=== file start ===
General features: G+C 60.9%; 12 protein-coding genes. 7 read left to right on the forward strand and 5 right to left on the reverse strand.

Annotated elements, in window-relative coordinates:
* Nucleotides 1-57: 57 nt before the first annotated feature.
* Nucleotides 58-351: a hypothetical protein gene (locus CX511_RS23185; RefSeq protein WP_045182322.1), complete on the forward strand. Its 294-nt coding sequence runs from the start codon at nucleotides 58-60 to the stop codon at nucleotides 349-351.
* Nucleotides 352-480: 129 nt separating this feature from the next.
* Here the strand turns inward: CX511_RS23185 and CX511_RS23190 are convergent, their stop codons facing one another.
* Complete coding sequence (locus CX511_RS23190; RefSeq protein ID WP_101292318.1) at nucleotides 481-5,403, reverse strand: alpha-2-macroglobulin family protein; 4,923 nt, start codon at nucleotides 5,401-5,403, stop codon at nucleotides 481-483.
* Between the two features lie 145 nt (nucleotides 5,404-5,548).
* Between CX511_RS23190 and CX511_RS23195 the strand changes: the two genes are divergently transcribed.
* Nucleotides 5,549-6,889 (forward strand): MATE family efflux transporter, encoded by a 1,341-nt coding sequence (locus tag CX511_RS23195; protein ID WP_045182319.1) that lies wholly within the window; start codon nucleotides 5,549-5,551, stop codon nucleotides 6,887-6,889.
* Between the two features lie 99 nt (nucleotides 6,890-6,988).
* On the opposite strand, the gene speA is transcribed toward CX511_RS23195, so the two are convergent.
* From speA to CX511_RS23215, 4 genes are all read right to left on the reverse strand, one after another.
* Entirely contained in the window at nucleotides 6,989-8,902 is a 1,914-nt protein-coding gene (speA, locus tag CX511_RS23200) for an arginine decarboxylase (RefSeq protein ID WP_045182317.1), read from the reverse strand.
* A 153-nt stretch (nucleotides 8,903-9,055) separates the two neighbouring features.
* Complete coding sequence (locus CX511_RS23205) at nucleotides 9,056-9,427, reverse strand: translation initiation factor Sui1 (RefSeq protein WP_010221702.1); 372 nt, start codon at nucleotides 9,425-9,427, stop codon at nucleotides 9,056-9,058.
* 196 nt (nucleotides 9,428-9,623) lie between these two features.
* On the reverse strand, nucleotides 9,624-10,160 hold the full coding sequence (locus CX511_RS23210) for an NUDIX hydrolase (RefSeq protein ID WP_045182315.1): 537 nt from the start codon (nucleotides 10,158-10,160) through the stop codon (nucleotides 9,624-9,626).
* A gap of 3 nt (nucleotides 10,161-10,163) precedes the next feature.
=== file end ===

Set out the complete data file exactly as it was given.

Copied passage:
General features: G+C 60.9%; 12 protein-coding genes. 7 read left to right on the forward strand and 5 right to left on the reverse strand.

Annotated elements, in window-relative coordinates:
* Nucleotides 1-57: 57 nt before the first annotated feature.
* Nucleotides 58-351: a hypothetical protein gene (locus CX511_RS23185; RefSeq protein WP_045182322.1), complete on the forward strand. Its 294-nt coding sequence runs from the start codon at nucleotides 58-60 to the stop codon at nucleotides 349-351.
* Nucleotides 352-480: 129 nt separating this feature from the next.
* Here the strand turns inward: CX511_RS23185 and CX511_RS23190 are convergent, their stop codons facing one another.
* Complete coding sequence (locus CX511_RS23190; RefSeq protein ID WP_101292318.1) at nucleotides 481-5,403, reverse strand: alpha-2-macroglobulin family protein; 4,923 nt, start codon at nucleotides 5,401-5,403, stop codon at nucleotides 481-483.
* Between the two features lie 145 nt (nucleotides 5,404-5,548).
* Between CX511_RS23190 and CX511_RS23195 the strand changes: the two genes are divergently transcribed.
* Nucleotides 5,549-6,889 (forward strand): MATE family efflux transporter, encoded by a 1,341-nt coding sequence (locus tag CX511_RS23195; protein ID WP_045182319.1) that lies wholly within the window; start codon nucleotides 5,549-5,551, stop codon nucleotides 6,887-6,889.
* Between the two features lie 99 nt (nucleotides 6,890-6,988).
* On the opposite strand, the gene speA is transcribed toward CX511_RS23195, so the two are convergent.
* From speA to CX511_RS23215, 4 genes are all read right to left on the reverse strand, one after another.
* Entirely contained in the window at nucleotides 6,989-8,902 is a 1,914-nt protein-coding gene (speA, locus tag CX511_RS23200) for an arginine decarboxylase (RefSeq protein ID WP_045182317.1), read from the reverse strand.
* A 153-nt stretch (nucleotides 8,903-9,055) separates the two neighbouring features.
* Complete coding sequence (locus CX511_RS23205) at nucleotides 9,056-9,427, reverse strand: translation initiation factor Sui1 (RefSeq protein WP_010221702.1); 372 nt, start codon at nucleotides 9,425-9,427, stop codon at nucleotides 9,056-9,058.
* 196 nt (nucleotides 9,428-9,623) lie between these two features.
* On the reverse strand, nucleotides 9,624-10,160 hold the full coding sequence (locus CX511_RS23210) for an NUDIX hydrolase (RefSeq protein ID WP_045182315.1): 537 nt from the start codon (nucleotides 10,158-10,160) through the stop codon (nucleotides 9,624-9,626).
* A gap of 3 nt (nucleotides 10,161-10,163) precedes the next feature.